10. Recombination of the plasma at t ~ 105 years was crucial, because it brought an end to the interaction and thermal equilibrium between radiation and matter. With very few electrons off which to scatter, and with Rayleigh scattering of atoms and molecules unimportant, the photons propagated almost freely through space. The expansion of the universe has red-shifted the temperature of the freely propagating photons in accordance with T  a-1. As a consequence, today they have a blackbody spectrum with a temperature of 2.7 K. They identified with the cosmic microwave radiation are discovered in 1965 and they give one direct information about the nature of the universe at the time they last interacted with matter (a/ao ~ 10-3, t ~ 105 years if reionization did not occur; a/ao ~ 0.1, t ~ 108 years if reionization did occur).

  11. condensation of stars, galaxies and clusters 103y  t  109 years Before plasma recombination, the photon pressure prevented uniform matter (25% He4, 75% H1) from condensing into stars, galaxies, or clusters of galaxies. After recombination, the photon pressure was gone, and condensation could begin. Small perturbations in the matter density, perhaps dating back to the beginning of expansion, then began to grow larger and larger. Somewhere between a/a0 ~ 1/30 and a/a0 ~ 1/10, these perturbations began developing into stars, galaxies and clusters of galaxies. Slightly later, at a/a0 ~ 1/4 , quasars probably “turned on”, emitting light which astronomers now receive on Earth.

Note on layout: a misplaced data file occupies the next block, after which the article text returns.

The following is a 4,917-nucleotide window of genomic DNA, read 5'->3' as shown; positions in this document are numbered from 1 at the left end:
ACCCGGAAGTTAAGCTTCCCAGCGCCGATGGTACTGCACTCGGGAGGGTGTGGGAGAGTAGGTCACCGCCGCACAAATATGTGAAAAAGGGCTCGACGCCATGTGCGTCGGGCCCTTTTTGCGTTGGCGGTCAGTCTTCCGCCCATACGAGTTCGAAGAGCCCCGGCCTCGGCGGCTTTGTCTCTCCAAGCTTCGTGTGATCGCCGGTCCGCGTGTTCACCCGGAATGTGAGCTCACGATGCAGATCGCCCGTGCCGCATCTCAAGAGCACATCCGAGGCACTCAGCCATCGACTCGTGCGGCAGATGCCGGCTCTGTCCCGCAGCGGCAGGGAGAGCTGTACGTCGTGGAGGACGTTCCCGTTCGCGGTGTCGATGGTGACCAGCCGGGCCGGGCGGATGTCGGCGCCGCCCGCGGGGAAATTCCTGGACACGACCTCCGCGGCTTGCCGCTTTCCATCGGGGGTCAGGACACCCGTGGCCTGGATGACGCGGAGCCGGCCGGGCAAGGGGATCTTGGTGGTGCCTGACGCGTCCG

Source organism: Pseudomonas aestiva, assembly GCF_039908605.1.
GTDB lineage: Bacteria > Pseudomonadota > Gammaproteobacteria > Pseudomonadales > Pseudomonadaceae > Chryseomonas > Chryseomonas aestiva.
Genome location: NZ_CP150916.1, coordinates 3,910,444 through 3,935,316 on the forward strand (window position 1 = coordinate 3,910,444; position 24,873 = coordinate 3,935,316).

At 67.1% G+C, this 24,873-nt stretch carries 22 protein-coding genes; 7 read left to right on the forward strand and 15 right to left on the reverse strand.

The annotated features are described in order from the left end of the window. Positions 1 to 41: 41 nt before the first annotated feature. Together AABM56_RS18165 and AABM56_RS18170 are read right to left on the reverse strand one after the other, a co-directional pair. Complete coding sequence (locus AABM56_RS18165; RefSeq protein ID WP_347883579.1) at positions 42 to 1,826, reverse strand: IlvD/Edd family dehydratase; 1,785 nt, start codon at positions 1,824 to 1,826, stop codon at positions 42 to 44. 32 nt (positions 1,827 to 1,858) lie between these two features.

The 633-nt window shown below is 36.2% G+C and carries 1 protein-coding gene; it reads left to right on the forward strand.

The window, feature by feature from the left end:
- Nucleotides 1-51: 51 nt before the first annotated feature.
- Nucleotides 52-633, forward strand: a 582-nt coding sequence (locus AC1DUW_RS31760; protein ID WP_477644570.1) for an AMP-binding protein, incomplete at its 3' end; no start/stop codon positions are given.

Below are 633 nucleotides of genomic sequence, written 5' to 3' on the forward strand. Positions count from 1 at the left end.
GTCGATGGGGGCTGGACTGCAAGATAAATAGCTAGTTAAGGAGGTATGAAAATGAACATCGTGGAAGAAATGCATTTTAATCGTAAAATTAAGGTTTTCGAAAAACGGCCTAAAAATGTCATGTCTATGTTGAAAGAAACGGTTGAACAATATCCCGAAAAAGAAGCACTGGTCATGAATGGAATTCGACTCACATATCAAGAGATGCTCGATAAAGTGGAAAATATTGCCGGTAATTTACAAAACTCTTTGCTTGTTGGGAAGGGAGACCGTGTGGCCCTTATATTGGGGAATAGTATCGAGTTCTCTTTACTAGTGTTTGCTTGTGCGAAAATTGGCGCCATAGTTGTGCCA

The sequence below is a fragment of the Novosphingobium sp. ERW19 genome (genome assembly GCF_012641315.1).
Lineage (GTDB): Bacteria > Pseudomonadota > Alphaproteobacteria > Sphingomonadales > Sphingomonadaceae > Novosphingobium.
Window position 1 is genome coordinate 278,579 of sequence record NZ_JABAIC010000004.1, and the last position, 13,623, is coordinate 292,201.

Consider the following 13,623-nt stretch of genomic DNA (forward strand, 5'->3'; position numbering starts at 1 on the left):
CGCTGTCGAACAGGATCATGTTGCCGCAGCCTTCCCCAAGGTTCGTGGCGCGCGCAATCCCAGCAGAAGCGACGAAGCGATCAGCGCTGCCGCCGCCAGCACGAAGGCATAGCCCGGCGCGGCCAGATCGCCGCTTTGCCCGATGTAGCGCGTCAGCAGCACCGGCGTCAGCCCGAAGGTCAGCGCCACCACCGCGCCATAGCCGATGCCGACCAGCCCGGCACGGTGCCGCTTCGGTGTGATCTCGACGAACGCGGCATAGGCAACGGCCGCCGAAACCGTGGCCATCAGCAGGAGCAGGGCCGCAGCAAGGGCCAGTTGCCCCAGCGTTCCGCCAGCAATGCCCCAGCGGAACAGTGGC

12. Other cosmological theories 1.Steady-state theory (Hoyle, Bondi and Gold, 1948) – has not succeeded in accounting for the cosmic microwave radiation or in explaining observed evolutionary effects in radio sources and quasars. 2.Hierarchic cosmology of matter in an asymptotically flat space time (Alfven-Klein, Moritz, de Vaucauleurs) – disagrees with cosmic ray and gamma-ray observation. The standard big-bang model of the universe predicted by general relativity accords remarkably well with observation.